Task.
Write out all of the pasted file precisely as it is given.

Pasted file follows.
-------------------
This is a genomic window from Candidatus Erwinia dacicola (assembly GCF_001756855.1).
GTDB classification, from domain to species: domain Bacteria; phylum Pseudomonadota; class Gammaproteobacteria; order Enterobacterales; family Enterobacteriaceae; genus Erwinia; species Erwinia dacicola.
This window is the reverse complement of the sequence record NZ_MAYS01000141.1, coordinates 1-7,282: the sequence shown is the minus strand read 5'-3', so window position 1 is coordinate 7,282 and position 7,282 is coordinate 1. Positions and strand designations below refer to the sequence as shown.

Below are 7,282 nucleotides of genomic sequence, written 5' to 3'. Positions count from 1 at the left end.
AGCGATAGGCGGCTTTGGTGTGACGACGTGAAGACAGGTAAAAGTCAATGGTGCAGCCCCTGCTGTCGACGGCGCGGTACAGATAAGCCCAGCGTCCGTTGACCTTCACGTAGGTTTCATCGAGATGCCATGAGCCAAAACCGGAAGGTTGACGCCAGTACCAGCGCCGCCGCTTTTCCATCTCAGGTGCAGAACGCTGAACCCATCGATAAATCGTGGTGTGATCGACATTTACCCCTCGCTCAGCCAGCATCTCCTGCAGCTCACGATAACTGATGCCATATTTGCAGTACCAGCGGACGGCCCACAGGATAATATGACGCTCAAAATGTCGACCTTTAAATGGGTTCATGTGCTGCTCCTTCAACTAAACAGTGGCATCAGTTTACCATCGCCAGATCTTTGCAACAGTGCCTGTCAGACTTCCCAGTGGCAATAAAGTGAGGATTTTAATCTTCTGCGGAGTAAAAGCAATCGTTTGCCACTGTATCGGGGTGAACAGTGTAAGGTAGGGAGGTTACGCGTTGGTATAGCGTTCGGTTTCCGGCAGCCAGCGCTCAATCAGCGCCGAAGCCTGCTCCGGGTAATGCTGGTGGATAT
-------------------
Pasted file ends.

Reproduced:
This is a genomic window from Candidatus Erwinia dacicola (assembly GCF_001756855.1).
GTDB classification, from domain to species: domain Bacteria; phylum Pseudomonadota; class Gammaproteobacteria; order Enterobacterales; family Enterobacteriaceae; genus Erwinia; species Erwinia dacicola.
This window is the reverse complement of the sequence record NZ_MAYS01000141.1, coordinates 1-7,282: the sequence shown is the minus strand read 5'-3', so window position 1 is coordinate 7,282 and position 7,282 is coordinate 1. Positions and strand designations below refer to the sequence as shown.

Below are 7,282 nucleotides of genomic sequence, written 5' to 3'. Positions count from 1 at the left end.
AGCGATAGGCGGCTTTGGTGTGACGACGTGAAGACAGGTAAAAGTCAATGGTGCAGCCCCTGCTGTCGACGGCGCGGTACAGATAAGCCCAGCGTCCGTTGACCTTCACGTAGGTTTCATCGAGATGCCATGAGCCAAAACCGGAAGGTTGACGCCAGTACCAGCGCCGCCGCTTTTCCATCTCAGGTGCAGAACGCTGAACCCATCGATAAATCGTGGTGTGATCGACATTTACCCCTCGCTCAGCCAGCATCTCCTGCAGCTCACGATAACTGATGCCATATTTGCAGTACCAGCGGACGGCCCACAGGATAATATGACGCTCAAAATGTCGACCTTTAAATGGGTTCATGTGCTGCTCCTTCAACTAAACAGTGGCATCAGTTTACCATCGCCAGATCTTTGCAACAGTGCCTGTCAGACTTCCCAGTGGCAATAAAGTGAGGATTTTAATCTTCTGCGGAGTAAAAGCAATCGTTTGCCACTGTATCGGGGTGAACAGTGTAAGGTAGGGAGGTTACGCGTTGGTATAGCGTTCGGTTTCCGGCAGCCAGCGCTCAATCAGCGCCGAAGCCTGCTCCGGGTAATGCTGGTGGATAT